Firewalls may be used to control which application are permitted to access a network from a client. In a traditional firewall technique, all attempts from unknown applications (e.g., those applications not recognized by the firewall) are blocked. However, this may result in desirable and/or benign programs which are not known (e.g. new applications) being blocked by the firewall as well. Another technique is for a firewall to prompt an individual user to decide for each application whether access should be permitted. However, individual users may not have the technical understanding to make a good decision for particular applications or may not be comfortable doing so.

Accordingly, reputation driven firewall techniques are described in which feedback from a community of users is collected and used to produce reputations for a plurality of applications which may be used by a firewall to automatically determine whether an application should be permitted or denied. For example, a plurality of clients may each execute a firewall module which monitors the client and collects data regarding applications attempting access to a network on the client. Each client, for example, may detect an application “addin.exe” that is attempting to access the network. The client may then collect data regarding the attempt, such as which ports are being used, communication protocols used, the process id, digital signature, files which are accessed, attempted registry access and so forth. Entire application files making the attempt, such as “add-in.exe, may also be collected for submission and further investigation. The collected data and/or application files from the plurality of clients for “add-in.exe” (along with data corresponding to many other applications) may then be communicated to a service which stores the data, such as in a relational database.

The database (e.g., collected data) including data for “addin.exe” may be exposed to a community of users such that the users may examine data collected for a plurality of applications. The users may then provide feedback on the applications in the database, such as indicating if a firewall should block or allow the application, rating the applications, or recommendations such as uninstalling the applications, upgrading to a new version and so forth. For instance, a plurality of users may rate trustworthiness of “addin.exe”. In an implementation, the rating indicates relative trustworthiness on a numerical scale (e.g., from 1 to 10) in which a higher number indicates greater trust. A variety of other feedback and ratings are also contemplated such as comments, an allow/block rating, and so forth.

The feedback data from one or more of the community of users may then be used to produce reputations for the plurality of applications. Thus, for “addin.exe”, feedback may be a plurality of individual user ratings from 1 to 10 which may further be averaged to produce a reputation in the form of an overall rating, for instance, an overall rating of 7.3. The reputations, when provided to clients, may be utilized by the firewall to determine whether access to an application is permitted. Thus, a firewall may examine a reputation for “addin.exe” and determine based on the corresponding rating of 7.3 whether to permit an attempt by “addin.exe” to access the network.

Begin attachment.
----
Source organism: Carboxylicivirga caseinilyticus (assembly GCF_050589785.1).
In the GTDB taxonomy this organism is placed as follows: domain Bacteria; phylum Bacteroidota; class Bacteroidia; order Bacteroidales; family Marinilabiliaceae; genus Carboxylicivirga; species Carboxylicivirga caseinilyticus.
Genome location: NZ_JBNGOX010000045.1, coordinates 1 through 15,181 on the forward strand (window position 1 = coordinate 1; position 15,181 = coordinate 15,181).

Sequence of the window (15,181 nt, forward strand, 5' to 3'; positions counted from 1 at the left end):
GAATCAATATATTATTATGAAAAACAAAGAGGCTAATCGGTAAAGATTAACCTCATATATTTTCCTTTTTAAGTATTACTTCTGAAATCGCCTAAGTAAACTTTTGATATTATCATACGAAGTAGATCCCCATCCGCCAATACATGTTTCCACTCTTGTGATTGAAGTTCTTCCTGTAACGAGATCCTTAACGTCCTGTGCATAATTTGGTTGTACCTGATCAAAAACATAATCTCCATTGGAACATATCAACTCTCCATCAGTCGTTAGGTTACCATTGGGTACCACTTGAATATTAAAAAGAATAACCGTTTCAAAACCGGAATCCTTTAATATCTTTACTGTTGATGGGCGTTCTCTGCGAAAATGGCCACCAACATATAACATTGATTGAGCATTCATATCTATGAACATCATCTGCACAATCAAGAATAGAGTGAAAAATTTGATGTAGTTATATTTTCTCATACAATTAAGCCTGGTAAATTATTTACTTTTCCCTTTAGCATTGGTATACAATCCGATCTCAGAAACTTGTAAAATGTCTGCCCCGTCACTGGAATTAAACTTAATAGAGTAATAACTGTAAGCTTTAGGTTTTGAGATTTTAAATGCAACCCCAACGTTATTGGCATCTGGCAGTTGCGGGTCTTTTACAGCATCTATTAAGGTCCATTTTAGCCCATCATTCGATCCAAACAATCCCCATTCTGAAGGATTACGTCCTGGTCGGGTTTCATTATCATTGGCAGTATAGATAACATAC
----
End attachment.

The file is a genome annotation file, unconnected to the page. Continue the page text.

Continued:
It is noted that the determination of whether to permit access may occur on the client in response to an attempt by an application such as “addin.exe” automatically and without user intervention. For instance, a firewall module does not prompt the user whether they would like to allow or block the application (e.g., “addin.exe”). Rather, the reputation corresponding to the application is accessed and applied to the attempted access with “no questions asked” of the user.

In the following discussion, an exemplary environment is first described that is operable to perform client category configuration techniques. Exemplary procedures are then described which may be employed in the environment, as well as in other environments.

EXEMPLARY ENVIRONMENT

FIG. 1 is an illustration of an environment 100 in an exemplary implementation that is operable to employ reputation-driven firewall techniques. The illustrated environment 100 includes a plurality of clients 102(1), [ . . . ], 102(N) that are communicatively coupled to a client care service 104 over a network 106. While a single client care service 104 is depicted, it is contemplated that the functionality associated with client care service 104 may be implemented by a plurality of services, which may each provide the same functions or may divide different functions between themselves.

The clients 102(1)-102(N) may be configured in a variety of ways for accessing the network 106. For example, one or more of the clients 102(1)-102(N) may be configured as a computing device, such as a desktop computer, a mobile station, an entertainment appliance, a set-top box communicatively coupled to a display device, a wireless phone, a game console, and so forth. Thus, the clients 102(1)-102(N) may range from full resource devices with substantial memory and processor resources (e.g., personal computers, game consoles) to low-resource devices with limited memory and/or processing resources (e.g., traditional set-top boxes, hand-held game consoles). For purposes of the following discussion, the clients 102(1)-102(N) may also relate to a person and/or entity that operate the clients. In other words, one or more of the clients 102(1)-102(N) may describe logical clients that include users, software, and/or devices.